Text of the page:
You seem to be totally oblivious to how other people feel and think. He grits his teeth and goes all quiet because he is only doing it out of being polite and kind, he would much rather not do it at all. That is why. Nothing to do with being shy. Don't kid yourself. He felt cornered and did not want to be rude by saying no. Some people enjoy driving alone, some enjoy quiet, especially if things will get noisy for hours on end when they arrive at work. Some prefer to avoid people they do not like much. Get it?

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A reader, anonymous, writes (13 September 2022):

"...and even flirted a little bit from time to time."

What was originally business, turned into something else. He is a male co-worker; and in today's climate, a guy has to be careful how he communicates and what signals are sent to a female co-worker. Who may misconstrue the intent and message behind what he says or does. You shouldn't have included "flirting" in the mix. That added awkwardness. He may have said something unintended to be flirtations; but it may have been too ambiguous to tell. Next I guess you'll probably say he started it. If he did, apparently he has stopped. He may have realized it was inappropriate, or someone may have told him it is.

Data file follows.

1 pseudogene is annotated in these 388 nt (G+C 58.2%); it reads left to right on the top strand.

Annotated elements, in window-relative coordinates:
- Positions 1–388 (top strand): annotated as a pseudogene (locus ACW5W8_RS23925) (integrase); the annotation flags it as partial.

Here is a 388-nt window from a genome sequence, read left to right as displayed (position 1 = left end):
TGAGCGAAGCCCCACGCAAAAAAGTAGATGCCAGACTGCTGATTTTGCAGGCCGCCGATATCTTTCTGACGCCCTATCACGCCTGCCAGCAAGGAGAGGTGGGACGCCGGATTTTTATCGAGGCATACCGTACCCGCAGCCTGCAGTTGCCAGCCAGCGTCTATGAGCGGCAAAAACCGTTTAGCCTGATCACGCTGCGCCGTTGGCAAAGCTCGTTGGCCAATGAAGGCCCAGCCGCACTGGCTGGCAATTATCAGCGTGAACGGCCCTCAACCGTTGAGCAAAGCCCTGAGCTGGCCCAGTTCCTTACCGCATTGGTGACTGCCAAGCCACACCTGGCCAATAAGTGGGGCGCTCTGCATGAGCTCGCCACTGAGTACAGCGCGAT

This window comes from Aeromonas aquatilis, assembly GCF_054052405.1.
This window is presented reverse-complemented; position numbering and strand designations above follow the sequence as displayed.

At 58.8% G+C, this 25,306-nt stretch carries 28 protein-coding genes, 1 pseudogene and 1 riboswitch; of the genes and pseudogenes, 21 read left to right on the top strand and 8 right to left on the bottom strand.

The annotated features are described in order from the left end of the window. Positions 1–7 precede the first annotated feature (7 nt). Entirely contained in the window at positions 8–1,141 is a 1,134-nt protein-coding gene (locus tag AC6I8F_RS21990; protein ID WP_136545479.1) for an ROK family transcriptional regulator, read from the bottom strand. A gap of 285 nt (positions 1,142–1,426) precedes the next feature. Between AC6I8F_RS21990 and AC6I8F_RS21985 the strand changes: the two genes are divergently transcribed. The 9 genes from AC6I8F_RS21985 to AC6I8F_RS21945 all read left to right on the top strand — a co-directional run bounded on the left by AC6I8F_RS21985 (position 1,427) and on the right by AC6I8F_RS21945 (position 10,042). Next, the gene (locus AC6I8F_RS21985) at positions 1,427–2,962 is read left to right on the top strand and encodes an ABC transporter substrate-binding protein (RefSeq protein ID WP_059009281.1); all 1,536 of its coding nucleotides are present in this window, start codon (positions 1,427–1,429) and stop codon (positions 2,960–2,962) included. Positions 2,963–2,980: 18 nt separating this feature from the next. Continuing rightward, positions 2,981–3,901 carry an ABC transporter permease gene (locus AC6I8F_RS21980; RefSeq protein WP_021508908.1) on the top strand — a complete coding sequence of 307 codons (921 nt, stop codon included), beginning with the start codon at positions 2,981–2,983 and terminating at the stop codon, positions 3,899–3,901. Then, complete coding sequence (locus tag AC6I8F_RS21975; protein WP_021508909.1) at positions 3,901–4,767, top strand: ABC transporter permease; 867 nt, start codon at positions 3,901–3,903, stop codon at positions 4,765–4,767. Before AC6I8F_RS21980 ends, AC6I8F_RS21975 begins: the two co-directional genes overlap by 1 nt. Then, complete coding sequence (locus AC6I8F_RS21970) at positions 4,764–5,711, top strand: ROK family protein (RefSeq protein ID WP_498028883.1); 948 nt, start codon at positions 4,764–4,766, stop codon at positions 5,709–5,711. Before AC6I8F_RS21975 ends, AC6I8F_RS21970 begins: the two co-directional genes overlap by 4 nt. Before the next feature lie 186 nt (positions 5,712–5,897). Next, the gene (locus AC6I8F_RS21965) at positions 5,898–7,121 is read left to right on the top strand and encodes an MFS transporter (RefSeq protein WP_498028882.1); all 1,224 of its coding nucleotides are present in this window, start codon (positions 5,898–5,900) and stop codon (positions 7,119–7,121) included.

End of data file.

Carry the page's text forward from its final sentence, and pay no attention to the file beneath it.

What's wrong with just being silent through the ride? How chatty are you on the bus? Just maybe, he doesn't want the conversation to lead to flirting; he just wants to give you a ride. Either go back to taking the bus, find a new ride, or just sit quietly through the ride. I just don't see how that's difficult to do?

No more flirting; or trying to use a ride for any other purpose, but to get to work! Easy-peasy!

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A female reader, anonymous, writes (13 September 2022):

You are overthinking this. You are riding with this guy to save some money and to sleep one hour more , period, not to entertain or to be entertained. As long as you pay him his gas money as agreed and are normally civil with him, if he does not talk because he is shy or because he is moody or because he is nervous or....etc.etc., that's really not your problem.

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A female reader, Honeypie United States + , writes (13 September 2022):

Honeypie agony auntBring a book or magazine. That way you don't have to talk the whole time.

Make sure you pay him for gas/petrol and you will be fine. You do NOT owe him entertainment for giving you a ride.

And If you feel so uncomfortable talk to him and tell him that if this arrangement is something he rather not do, to let you know, no hard feelings.

You share a ride, but that doesn't mean you HAVE to build a friendship.